Presentation on theme: "3.02c. During the 1500s, a unified "Germany" did not exist. Like Italy, it was made up of many small, independent states, together known as the Holy."— Presentation transcript:
During the 1500s, a unified "Germany" did not exist. Like Italy, it was made up of many small, independent states, together known as the Holy Roman Empire. In Rome, Pope Leo X was overseeing the rebuilding of St. Peter's Basilica. He sent a monk named Johann Tetzel to raise money in the northern German states. Tetzel asked the people to buy indulgences, or pardons from punishment for sin. This outraged northern humanists.
A monk of the Roman Catholic Church Criticized Tetzel's selling of indulgences Wrote a list of 95 theses (ideas) criticizing the pope's power and the church's wealth
According to a contemporary historian, Luther posted these 95 theses on a church door at a university. A quote: "(32) Those who believed that they can be certain of their salvation because they have indulgence letters will be eternally damned, together with their teachers."
Martin Luther believed that salvation came not from a person's actions, but from inner faith in Christ. He claimed that the Bible was the sole religious authority, not popes and bishops. He believed in a "priesthood of all believers." He used the printing press to spread his ideas. News quickly spread across Europe about a monk who had publicly challenged the church.
Luther probably never wanted to leave the Roman Catholic Church, but the church responded by throwing him out. In 1521 Pope Leo X excommunicated Martin Luther.
The Holy Roman Emperor, Charles V, summoned Luther to a meeting called the Imperial Diet, at a city called Worms. At the Diet of Worms, the emperor ordered Luther to back down from his ideas. Luther refused.
The emperor declared him an outlaw and banned the printing and sale of his works. However, because of the political situation in the empire, Charles V could not enforce this. Local princes protested against Charles V's actions. Therefore Luther's followers came to be called "Protestants." Protected by Frederick the Wise in his home state of Saxony, Luther continued his work and translated the Bible into German.
Based on the "priesthood of all believers," Lutheran ministers had less power than Catholic priests. Originally the followers of Martin Luther. Supported by the Protestant princes in Germany. Charles V agreed to a compromise with the princes in 1555 known as the Peace of Augsburg, which allowed each prince to choose the religion for his state. Most chose Lutheranism.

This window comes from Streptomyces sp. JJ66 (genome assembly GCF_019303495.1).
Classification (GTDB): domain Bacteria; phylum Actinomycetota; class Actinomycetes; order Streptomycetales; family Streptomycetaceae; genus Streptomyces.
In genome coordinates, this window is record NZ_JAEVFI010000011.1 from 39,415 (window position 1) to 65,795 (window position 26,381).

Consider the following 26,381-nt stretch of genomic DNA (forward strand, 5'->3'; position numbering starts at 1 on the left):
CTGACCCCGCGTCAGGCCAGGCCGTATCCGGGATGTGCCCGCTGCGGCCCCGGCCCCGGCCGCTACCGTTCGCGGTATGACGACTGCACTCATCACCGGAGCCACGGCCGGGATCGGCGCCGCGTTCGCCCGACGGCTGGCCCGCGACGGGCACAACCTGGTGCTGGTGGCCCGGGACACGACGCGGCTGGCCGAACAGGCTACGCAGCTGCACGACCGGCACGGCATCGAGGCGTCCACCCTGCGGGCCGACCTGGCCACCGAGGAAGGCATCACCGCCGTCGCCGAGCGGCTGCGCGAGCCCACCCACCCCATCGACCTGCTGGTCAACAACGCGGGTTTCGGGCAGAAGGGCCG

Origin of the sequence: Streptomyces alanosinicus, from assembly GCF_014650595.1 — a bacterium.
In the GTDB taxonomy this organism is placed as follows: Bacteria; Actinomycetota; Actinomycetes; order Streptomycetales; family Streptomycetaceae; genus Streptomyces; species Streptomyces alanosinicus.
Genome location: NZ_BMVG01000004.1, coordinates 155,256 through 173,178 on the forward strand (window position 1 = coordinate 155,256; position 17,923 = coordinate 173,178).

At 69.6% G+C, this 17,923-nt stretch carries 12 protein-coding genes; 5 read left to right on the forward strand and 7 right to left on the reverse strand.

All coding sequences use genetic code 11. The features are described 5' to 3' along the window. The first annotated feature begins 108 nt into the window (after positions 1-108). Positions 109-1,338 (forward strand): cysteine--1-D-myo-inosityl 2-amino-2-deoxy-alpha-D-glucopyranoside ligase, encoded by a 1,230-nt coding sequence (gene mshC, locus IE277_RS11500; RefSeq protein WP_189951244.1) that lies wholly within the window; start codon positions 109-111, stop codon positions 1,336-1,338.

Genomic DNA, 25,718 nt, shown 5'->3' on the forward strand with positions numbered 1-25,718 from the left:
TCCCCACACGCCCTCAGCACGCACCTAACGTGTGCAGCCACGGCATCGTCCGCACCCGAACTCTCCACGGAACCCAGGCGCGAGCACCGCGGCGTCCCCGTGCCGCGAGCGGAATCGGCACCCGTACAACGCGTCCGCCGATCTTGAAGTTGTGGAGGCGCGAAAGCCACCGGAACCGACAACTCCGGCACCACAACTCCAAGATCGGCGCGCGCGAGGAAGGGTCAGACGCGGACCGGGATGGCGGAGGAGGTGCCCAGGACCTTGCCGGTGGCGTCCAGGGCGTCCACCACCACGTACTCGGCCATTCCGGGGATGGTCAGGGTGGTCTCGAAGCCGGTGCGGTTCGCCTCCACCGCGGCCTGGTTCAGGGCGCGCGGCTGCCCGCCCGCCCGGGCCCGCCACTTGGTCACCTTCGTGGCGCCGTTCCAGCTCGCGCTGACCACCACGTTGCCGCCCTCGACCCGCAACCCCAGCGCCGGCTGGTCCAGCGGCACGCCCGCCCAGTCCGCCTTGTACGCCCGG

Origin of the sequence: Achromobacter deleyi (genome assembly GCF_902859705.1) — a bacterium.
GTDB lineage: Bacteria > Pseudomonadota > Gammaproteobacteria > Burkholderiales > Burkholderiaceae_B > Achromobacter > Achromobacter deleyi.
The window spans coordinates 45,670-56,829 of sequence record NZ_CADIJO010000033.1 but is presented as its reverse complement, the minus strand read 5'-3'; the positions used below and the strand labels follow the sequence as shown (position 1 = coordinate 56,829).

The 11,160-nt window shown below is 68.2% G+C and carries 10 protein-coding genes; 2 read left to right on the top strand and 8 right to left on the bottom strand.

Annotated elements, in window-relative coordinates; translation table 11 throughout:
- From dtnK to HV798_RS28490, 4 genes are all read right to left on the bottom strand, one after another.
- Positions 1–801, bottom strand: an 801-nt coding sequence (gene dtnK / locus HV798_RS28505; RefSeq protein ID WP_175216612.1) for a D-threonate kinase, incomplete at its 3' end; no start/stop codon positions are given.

"Sect" means division Many sects were small and did not have clear-cut rules, membership, or leadership Hundreds formed in the 1520s and 1530s
Also known as the Church of England. Similar to the Catholic Church, although it adopted some Protestant ideas. Henry VIII caused the break between England and the Roman Catholic Church because they would not allow him to divorce his current wife, Catherine of Aragon. Catherine of Aragon had not produced a son to succeed Henry. He also hoped to marry Anne Boleyn, a lady-in-waiting at the court.
In 1530, when Pope Clement VII denied the divorce, Henry claimed that he, not the pope, was the head of the English church. Parliament made this law in 1531.
Similar to Lutheranism, but emphasized predestination - that certain people, "the elect" were chosen by God for salvation long ago. Begun as a church by John Calvin in Switzerland
In 1536, he published The Institutes of Christian Religion to explain exactly what Christians should believe on ever major religious question. The Calvinists now had a code that united and strengthened them.
In 1545 Pope Paul III called a council (The Council of Trent) to clarify Catholic beliefs. The Council stated: ◦ Salvation came from church ceremonies as well as individual faith ◦ God should be worshiped with ceremony and splendor ◦ Every person has free will
The council also worked to end the sale of indulgences and other abuses within the clergy.
Jesuits became the most effective agents in spreading Catholicism. ◦ Jesuits were the "Society of Jesus" ◦ Pope Paul III recognized the Jesuits as an official order of the Catholic Church ◦ In Europe their preaching slowed the spread of Protestantism ◦ They traveled as far as China and Japan ◦ They combined humanist values with Catholic doctrine to produce educated, dedicated supporters of the church.